Debunking the “Stifling Innovation” Myth: The Music Business’s Successful Transition to Digital — A brief but thorough response in this month’s Wisconsin Law Review Online responding to an earlier law review article that repeats the tired claim that copyright stifles innovation.

Copyright Principles & Consensus? — Blistering and brilliant observations of last week’s copyright review hearing from David Newhoff. “So one can sit in tech-industry funded ivory towers and ruminate over the proposition that a novel by Steven Millhauser is of equal value to the random bits of personal detritus shared on social media, but if we consider for a moment that copyright ought to be amended based on this childishly whimsical proposition, then we might as well start burning the libraries this afternoon.”

Hey Derek…the Tech Industry is a “Special Interest” too! — Vox Indie’s Ellen Seidler looks at tech’s latest poster boy Derek Khanna and his response to last week’s copyright hearings. Seidler asks Khanna to “please remember that artists ARE innovators and that the tech industry represents a big ‘special interest.’ Next time hearings are held in Washington let’s hope that a diversity of creator’s voices is heard rather than a panel of legal theorists.”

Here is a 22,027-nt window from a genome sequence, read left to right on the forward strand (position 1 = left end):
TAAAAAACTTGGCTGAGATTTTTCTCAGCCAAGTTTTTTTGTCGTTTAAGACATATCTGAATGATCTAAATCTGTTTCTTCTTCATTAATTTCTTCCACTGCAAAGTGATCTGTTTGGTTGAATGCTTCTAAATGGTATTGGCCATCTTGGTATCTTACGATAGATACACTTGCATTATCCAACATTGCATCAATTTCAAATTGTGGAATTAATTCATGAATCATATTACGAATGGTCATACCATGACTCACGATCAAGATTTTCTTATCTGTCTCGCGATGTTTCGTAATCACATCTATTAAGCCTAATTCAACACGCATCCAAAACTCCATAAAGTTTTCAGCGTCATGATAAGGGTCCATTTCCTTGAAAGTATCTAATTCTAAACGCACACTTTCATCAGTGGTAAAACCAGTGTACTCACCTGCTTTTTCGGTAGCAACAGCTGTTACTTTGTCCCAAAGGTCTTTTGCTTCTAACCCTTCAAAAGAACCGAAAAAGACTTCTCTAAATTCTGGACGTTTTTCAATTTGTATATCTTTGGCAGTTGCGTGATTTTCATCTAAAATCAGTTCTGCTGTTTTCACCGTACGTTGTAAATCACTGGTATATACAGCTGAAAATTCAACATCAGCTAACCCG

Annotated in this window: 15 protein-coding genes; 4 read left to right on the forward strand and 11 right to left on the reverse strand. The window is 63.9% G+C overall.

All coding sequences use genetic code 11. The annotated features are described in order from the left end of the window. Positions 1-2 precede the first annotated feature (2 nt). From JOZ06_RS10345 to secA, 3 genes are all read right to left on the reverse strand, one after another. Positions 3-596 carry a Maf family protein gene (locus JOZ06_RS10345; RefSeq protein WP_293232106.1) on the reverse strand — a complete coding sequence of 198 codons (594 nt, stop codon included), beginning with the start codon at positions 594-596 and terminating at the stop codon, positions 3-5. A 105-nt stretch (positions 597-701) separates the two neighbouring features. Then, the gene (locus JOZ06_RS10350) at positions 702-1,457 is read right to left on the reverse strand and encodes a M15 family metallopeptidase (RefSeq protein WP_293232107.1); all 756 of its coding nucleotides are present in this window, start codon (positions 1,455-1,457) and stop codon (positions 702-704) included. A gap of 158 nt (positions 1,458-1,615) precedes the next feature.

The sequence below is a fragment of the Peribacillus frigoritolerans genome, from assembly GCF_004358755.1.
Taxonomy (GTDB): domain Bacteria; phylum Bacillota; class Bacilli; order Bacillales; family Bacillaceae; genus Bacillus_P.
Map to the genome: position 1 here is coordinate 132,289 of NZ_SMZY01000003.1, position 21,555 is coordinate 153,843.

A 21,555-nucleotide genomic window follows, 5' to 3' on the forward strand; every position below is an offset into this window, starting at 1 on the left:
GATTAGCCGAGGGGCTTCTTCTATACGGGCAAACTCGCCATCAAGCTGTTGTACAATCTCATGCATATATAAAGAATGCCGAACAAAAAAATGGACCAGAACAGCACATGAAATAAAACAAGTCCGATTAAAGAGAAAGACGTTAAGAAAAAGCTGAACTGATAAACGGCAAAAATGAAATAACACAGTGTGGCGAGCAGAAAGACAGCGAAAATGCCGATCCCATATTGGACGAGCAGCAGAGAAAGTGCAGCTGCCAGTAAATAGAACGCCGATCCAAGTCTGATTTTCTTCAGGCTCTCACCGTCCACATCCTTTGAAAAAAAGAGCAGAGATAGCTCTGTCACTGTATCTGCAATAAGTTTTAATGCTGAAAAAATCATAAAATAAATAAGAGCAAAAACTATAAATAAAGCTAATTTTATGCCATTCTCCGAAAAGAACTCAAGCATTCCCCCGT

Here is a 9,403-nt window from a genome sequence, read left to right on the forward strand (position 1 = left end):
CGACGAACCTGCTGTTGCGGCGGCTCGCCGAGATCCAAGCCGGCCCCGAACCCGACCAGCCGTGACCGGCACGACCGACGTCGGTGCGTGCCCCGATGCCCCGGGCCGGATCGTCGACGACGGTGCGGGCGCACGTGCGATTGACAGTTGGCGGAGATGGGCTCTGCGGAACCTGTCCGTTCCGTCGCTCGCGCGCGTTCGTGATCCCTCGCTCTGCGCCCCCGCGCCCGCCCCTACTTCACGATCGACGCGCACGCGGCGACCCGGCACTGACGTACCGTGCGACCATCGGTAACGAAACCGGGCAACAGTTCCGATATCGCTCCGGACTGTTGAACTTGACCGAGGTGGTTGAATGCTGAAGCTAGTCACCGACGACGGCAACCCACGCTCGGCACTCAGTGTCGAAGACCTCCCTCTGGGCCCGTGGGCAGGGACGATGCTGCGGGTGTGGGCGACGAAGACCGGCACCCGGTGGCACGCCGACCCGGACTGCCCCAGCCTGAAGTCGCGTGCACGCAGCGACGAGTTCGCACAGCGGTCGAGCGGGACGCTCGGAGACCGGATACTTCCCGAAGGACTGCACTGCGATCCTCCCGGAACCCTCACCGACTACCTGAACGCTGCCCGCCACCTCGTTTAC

Trichordist Bookshelf – Essential Reading for Artists Rights — The Trichordist highlights a handful of must-reads, many of which I’ve heartily endorsed on this site.

Last Thursday, the House Judiciary Committee Subcommittee on Courts, Intellectual Property, and the Internet held a hearing called “A Case Study for Consensus Building: The Copyright Principles Project.” The hearing is the first in an expected series of hearings that will take place in the upcoming months aimed at a comprehensive review of U.S. copyright law.

Rep. Goodlatte, the House Judiciary Committee Chairman, chose the topic of the first hearing not to endorse the substance of recommendations of the Copyright Principles Project, but to set the tone for a process that is hoped to be characterized by civil discourse between those who hold diverse views rather than rhetoric and “sharp elbows.” In his opening statement, Chairman Goodlatte elaborated on his motivation for the hearings: